Voters in Swaziland go to the polls Saturday for parliamentary elections. It is likely to be the last election held there without a constitution. The tiny, landlocked country is the only absolute monarchy in sub-Saharan Africa, and is under pressure to democratize.
About a quarter of Swaziland's one million people are eligible to vote, and turnout is expected to be relatively low, as it was for the last parliamentary election five years ago.
Several Swazi pro-democracy movements have called for a boycott of the poll, charging that the country's whole political process is undemocratic. Under the current political system, the parliament debates policy matters and advises the king, but does not pass legislation. The king can issue an executive order to overrule any decision that parliament does make.
Political parties are illegal in Swaziland, although a few opposition groups remain active and have made strenuous calls for the kingdom to democratize. The international community has also put increasing pressure Swaziland to move toward a more democratic system of government. It is the only country in southern Africa that does not have some kind of multi-party system.
But things are slowly changing. The country's absolute monarch, King Mswati, asked his brother to lead a committee that recently drafted a new proposed constitution, which includes more protection for civil liberties and political rights.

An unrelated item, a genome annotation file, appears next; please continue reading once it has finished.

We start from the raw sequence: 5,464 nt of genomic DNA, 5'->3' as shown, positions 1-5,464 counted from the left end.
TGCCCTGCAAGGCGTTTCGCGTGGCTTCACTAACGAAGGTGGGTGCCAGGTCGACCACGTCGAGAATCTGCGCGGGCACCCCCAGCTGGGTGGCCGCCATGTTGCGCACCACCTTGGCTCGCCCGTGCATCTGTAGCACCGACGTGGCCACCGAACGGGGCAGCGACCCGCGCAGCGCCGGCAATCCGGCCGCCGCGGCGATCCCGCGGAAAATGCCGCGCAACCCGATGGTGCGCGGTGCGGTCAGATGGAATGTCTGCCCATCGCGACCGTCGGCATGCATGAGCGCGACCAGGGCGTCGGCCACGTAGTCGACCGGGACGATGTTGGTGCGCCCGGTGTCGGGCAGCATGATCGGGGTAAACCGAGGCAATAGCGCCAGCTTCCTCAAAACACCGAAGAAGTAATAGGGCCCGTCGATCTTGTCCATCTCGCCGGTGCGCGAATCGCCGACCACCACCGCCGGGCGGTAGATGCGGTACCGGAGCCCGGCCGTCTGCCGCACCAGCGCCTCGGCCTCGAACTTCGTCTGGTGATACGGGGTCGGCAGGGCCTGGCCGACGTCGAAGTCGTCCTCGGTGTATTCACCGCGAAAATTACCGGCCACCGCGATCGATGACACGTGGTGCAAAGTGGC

Swaziland is a member of the Commonwealth group of nations, which sent several constitutional experts to the country as advisers during the drafting of the document.
Earlier this week, Commonwealth Secretary General Don McKinnon told reporters the constitutional committee had to strike a delicate balance between democratization and custom.
"There is a real challenge there to establish a constitution which recognizes contemporary expectations of people in Swaziland, as well as acknowledging the traditional cultural values of that country," he said.
King Mswati's father, King Sobhuza, suspended Swaziland's constitution in 1973 and banned all political parties, saying they were incompatible with Swazi custom. The late king drafted a replacement constitution a few years later, but it was never presented to the Swazi people for their approval, as required by Swazi custom.
That process is under way for the new constitution right now. King Mswati is presenting his draft to the people, but this election is being held under the old political system.
Even once the new constitution is adopted, political parties will still be outlawed for the first five years. And some pro-democracy and women's rights groups have complained that the new rights guaranteed by the document are still secondary to Swazi custom.
In the meantime, Swazi officials are hoping Saturday's parliamentary poll will demonstrate the country's commitment to holding free and fair elections, despite fairly widespread apathy. Voters will choose 55 members of the lower house of parliament, and the king will appoint another 10. The upper house has 20 elected seats and another 10 appointed ones.
Analysts say it is likely that most of the cabinet will be drawn from those appointed lawmakers, since some of the sitting cabinet members were voted out in a primary election earlier this year.